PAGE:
[rfc-i] comment: draft-iab-streams-headers-boilerplates-05.txt
dhc2 at dcrocker.net
Fri Jan 16 14:47:08 PST 2009
Thomas Narten wrote:
>> Users of RFCs should be aware that while all Internet standards- related
>> documents are published as RFCs, not all RFCs are Internet
>> standards-related documents.
> I.e, one can certainly quibble today as to whether "all Internet
> standards-related documents are RFCs". There are lots of other SDOs doing
> things that very much relate to the Internet.
> That said, I am not advocating we go down that rathole, as I don't see a
> simple fix.
Users of RFCs should be aware that while all IETF standards-related
documents are published as RFCs, not all RFCs are IETF standards.
But in following this list, there have been many times when I
> think saying "IETF Standard" would have been a lot more precise than
> "Internet Standard".
>> For other categories This document is not an Internet Standards Track
>> specification; <it is published for other purposes>.
> BCPs have always been sort of funny. Are they "Standards" or not?
"Some RFCs standardize the results of community deliberations about
statements of principle or conclusions about what is the best way to
perform some operations or IETF process function. These RFCs form
the specification has been adopted as a BCP"
"5. BEST CURRENT PRACTICE (BCP) RFCs
The BCP subseries of the RFC series is designed to be a way to
standardize practices and the results of community deliberations."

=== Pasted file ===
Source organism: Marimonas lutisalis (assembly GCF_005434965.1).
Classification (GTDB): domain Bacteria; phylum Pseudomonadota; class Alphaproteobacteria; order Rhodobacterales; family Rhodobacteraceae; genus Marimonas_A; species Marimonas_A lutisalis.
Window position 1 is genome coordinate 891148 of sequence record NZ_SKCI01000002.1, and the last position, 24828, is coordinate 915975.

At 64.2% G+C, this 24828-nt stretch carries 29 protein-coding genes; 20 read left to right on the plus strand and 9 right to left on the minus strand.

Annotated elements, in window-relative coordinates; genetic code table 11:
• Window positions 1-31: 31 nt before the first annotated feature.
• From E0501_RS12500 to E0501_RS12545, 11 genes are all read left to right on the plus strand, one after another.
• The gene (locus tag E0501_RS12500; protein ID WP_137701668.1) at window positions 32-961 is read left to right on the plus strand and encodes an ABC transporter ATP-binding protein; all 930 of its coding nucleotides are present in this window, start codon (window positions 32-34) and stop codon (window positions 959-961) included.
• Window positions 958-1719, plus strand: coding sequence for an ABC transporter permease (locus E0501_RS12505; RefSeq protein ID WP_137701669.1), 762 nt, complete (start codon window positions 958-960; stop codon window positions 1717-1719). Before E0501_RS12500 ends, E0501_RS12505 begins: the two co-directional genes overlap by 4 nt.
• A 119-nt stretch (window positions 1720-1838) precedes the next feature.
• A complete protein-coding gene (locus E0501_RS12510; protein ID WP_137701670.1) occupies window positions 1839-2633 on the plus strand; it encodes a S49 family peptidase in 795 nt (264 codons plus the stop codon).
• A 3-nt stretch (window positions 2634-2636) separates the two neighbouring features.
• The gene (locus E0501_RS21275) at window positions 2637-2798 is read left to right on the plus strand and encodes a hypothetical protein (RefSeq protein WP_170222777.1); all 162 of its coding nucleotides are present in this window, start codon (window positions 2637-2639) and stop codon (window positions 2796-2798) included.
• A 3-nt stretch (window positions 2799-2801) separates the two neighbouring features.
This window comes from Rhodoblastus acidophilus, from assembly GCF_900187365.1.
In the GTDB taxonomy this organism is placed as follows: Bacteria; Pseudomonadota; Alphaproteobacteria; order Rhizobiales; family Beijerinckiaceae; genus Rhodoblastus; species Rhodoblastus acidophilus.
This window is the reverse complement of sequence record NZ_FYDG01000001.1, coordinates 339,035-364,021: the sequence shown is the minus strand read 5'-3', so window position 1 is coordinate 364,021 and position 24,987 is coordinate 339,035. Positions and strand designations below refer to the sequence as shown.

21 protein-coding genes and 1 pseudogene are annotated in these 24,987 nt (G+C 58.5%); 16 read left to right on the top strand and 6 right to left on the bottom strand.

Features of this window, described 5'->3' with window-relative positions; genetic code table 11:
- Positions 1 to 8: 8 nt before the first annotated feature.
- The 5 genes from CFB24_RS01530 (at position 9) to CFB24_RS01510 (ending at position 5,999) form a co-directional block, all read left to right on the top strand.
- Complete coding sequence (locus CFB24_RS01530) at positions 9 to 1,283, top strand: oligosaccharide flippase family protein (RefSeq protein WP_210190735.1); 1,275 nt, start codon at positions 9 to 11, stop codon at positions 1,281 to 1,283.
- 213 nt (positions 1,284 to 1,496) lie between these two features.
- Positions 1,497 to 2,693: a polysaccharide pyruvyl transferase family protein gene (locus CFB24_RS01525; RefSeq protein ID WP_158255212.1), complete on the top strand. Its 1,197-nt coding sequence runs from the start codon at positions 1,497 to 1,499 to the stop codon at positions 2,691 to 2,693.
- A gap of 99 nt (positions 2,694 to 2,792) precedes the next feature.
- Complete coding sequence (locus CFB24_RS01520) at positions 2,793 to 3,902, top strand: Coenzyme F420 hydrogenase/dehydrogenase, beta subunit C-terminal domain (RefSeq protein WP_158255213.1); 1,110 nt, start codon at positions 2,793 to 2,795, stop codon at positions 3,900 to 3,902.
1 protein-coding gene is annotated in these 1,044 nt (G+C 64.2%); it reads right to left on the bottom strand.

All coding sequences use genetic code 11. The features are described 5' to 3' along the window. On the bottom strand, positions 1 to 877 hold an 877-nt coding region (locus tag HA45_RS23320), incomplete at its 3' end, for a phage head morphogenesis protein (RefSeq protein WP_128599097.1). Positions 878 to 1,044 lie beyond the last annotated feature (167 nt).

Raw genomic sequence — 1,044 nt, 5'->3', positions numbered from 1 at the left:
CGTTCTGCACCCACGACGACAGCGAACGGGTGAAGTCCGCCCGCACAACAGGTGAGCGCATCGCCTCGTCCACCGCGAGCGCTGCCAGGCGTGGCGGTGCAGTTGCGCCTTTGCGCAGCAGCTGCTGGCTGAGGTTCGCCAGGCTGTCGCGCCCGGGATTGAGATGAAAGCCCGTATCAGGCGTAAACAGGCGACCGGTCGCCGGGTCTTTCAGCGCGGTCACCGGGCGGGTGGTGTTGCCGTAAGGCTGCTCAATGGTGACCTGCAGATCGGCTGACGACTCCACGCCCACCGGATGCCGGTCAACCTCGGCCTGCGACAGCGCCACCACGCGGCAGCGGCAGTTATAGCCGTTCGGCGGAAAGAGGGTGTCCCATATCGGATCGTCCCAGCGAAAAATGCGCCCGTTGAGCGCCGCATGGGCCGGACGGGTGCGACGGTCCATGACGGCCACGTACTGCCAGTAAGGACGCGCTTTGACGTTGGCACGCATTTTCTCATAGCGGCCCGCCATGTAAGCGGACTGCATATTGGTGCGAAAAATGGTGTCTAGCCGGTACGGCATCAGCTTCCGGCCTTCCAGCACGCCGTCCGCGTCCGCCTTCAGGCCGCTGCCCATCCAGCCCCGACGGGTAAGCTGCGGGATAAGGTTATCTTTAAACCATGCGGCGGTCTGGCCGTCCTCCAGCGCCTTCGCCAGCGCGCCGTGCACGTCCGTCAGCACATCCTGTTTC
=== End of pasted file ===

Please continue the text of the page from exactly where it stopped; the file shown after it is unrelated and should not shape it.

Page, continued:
Historically Internet standards have generally been concerned with
the technical specifications for hardware and software required for
computer communication across interconnected networks.
While these guidelines are generally different in scope and style
from protocol standards, their establishment needs a similar process
for consensus building.
on the other hand:
"Not all specifications of protocols or services for the Internet
should or will become Internet Standards or BCPs."
"5.1 BCP Review Process
Unlike standards-track documents, the mechanisms described in BCPs"
Basically, we seem to make a distinction between "standard" and
"standards-track", with a BCP qualifying as a kind of standard, albeit not one
on the standards-track. Messy.
Personally, I think it entirely accurate to call BCPs standards, because they
make normative statements and they go through formal IETF approval. To me, that
combination is the essence of the meaning standard.
The fact that it is a one-step process, rather than multiple steps is important
in terms of bookkeeping but not in terms of a useful public view of IETF work.
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